Frank shot him a death glare. “How many times do I have to tell you? It was a kilt. And we do not talk about Instanbul.” He looked over to Sabine, who couldn’t quite process what was going on. It must have shown because his entire demeanor instantly changed from hostile to genial as he walked over to her. “And who have we here?”

“Frank,” Blake warned. “Fersenbefehl.”

Sabine had a friend who trained german shepherds. That was the German command for ‘heel.’

“Sabine Stone,” she said. “Whatever Blake told you about me—”

Frank grinned. “That scoundrel never mentioned you.”

Blake got between them and shoved Frank away. “Don’t mind him,” Blake said to Sabine. “He’s just a sheep in wolf’s clothing. So how’s your daughter doing, Frank?”

“Dau—What daughter? What are you talking about? I don’t have a daughter.”

“But if you did, she’d be about Sabine’s age, you old fart. Now act your age and be a gentleman. Sabine’s a coworker.”

“Like a flight attendant or something? What’ve you  been up to these days?”

Blake smirked. “Have you been living under a rock for the past decade? Don’t you watch the news?”

He shrugged. “As usual, your self-importance eclipses everyone around you. My life doesn’t orbit around you. I haven’t kept tabs on your life or career any more than you have mine.”

“I still remember the gate code.”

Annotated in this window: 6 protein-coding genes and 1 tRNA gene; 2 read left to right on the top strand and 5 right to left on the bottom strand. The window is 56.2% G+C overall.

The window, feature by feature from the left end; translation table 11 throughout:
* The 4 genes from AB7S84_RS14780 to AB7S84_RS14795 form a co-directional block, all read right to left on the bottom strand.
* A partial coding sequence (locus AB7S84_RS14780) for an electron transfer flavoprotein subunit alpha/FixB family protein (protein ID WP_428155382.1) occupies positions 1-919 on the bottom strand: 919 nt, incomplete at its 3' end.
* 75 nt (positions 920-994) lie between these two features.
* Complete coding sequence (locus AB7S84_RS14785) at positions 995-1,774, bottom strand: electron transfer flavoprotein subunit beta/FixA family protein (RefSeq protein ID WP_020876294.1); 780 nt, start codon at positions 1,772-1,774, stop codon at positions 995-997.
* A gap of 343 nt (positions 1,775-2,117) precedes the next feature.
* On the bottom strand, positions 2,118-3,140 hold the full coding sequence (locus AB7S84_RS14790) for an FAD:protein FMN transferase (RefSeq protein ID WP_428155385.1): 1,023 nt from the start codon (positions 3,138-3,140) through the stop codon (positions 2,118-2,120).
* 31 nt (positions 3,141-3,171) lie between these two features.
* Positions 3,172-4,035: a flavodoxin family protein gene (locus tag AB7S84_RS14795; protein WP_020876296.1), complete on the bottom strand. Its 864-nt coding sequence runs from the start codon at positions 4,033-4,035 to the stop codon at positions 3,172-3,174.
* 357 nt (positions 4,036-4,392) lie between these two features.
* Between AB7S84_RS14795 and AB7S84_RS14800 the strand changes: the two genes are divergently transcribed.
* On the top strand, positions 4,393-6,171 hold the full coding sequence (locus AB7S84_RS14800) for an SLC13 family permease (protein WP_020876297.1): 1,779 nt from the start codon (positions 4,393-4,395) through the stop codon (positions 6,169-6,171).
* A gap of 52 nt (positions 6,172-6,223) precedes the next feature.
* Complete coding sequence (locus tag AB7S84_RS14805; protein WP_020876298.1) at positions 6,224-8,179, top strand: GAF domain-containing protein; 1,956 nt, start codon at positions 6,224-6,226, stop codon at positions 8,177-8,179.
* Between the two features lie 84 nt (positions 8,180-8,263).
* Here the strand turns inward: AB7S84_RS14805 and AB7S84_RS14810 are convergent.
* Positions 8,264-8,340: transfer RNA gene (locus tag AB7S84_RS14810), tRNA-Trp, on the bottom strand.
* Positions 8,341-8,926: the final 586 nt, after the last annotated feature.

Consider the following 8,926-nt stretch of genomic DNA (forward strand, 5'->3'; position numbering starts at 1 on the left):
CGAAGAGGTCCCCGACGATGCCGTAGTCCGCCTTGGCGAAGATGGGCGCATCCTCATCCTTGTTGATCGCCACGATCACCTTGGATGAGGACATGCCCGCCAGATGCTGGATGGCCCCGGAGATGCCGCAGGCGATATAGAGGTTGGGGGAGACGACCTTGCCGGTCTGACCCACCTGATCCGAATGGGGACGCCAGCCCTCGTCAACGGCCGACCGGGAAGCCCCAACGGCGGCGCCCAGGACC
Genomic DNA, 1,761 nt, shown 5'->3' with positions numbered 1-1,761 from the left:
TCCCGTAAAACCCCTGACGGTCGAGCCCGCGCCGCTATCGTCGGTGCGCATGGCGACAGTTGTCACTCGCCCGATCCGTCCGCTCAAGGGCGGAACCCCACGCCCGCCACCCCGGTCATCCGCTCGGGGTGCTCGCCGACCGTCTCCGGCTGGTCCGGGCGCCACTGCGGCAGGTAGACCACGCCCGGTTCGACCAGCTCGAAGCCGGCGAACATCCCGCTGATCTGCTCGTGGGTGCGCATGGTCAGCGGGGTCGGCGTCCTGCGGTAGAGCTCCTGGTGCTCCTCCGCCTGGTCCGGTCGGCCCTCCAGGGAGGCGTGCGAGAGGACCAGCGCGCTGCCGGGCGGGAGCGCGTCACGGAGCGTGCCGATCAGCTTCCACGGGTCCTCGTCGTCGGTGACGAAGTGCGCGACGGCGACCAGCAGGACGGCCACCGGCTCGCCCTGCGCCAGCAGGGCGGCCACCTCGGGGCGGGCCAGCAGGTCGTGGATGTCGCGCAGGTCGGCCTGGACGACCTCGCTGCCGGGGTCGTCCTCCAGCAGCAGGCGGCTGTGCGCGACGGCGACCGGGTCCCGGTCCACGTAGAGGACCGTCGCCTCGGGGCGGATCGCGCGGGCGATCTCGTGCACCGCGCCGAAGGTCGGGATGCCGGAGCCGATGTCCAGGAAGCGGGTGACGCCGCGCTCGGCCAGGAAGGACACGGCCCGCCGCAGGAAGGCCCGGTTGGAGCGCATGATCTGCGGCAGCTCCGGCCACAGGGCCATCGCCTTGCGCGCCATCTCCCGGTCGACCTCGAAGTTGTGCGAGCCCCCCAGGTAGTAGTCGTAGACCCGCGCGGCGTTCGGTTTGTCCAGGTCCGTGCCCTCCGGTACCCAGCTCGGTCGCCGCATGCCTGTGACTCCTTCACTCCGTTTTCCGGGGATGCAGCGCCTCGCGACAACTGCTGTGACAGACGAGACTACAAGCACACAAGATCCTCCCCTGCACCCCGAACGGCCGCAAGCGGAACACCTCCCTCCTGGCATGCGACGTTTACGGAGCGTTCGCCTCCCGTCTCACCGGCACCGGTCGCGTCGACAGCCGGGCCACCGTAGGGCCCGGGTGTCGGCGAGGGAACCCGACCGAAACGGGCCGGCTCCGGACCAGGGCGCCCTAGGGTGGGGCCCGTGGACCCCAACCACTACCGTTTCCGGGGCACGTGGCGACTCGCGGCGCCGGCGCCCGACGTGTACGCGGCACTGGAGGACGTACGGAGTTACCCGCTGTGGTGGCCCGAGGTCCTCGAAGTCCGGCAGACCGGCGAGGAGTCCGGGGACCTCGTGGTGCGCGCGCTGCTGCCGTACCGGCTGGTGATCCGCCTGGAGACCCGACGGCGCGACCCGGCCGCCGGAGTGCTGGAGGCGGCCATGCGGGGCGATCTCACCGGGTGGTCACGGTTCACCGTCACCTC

“Hm.” He turned to Sabine. “Oh, and sorry about the welcome committee,” he said, nodding to his guards who had since stood down. He glared to Blake. “Wasn’t expecting visitors.”

“What do you want, an advance team? Forty-eight hour’s notice?”

“You don’t call, you don’t write…” The smile gradually faded from Frank’s face. He regarded Blake with a look of one part curiosity, two parts suspicion. “What the hell are you doing here anyway? I told you that gate code was for emergencies only.”

Blake lowered his gaze with a grave look.

“Oh,” Frank said. “So now you need my help?”

“I’m afraid so.”

“And why would I ever go out of my way to help you?”

Blake arched an eyebrow. “Because you owe me.”

“What are you talking about? I don’t owe you any—”


“Hey!” Frank’s eyes grew wide. “We don’t talk about that.”

Dead silence. Were they still kidding, or did Blake strike a nerve?

“So here’s what I need.” Looking back to tell Sabine to stay put, Blake rested his hand on Frank’s shoulder and led him away.

Sabine had a pretty good idea about the favor Blake was cashing in on. But for the time being, she needed to sit down and shut her eyes. It must have been between close to 2:00 AM and now that the adrenaline rush had ebbed, she could barely stay awake.


With all that had happened since returning from the Athena mission, this all had to have been a dream.

A very….bad…dream…

The low-pitched rumbling of Blake and Frank murmuring faded into white noise.


…rest your eyes for a few…



“Hey, kiddo.”

A gentle squeeze to the shoulder.


Consciousness eluded Sabine each time she tried to open her eyes. Halfway between asleep and awake, she struggled to grasp where she was and who it was that dared beckon her back to the land of the quick.


“Sorry to wake you,” Blake said, his voice hushed. “We have to go now.”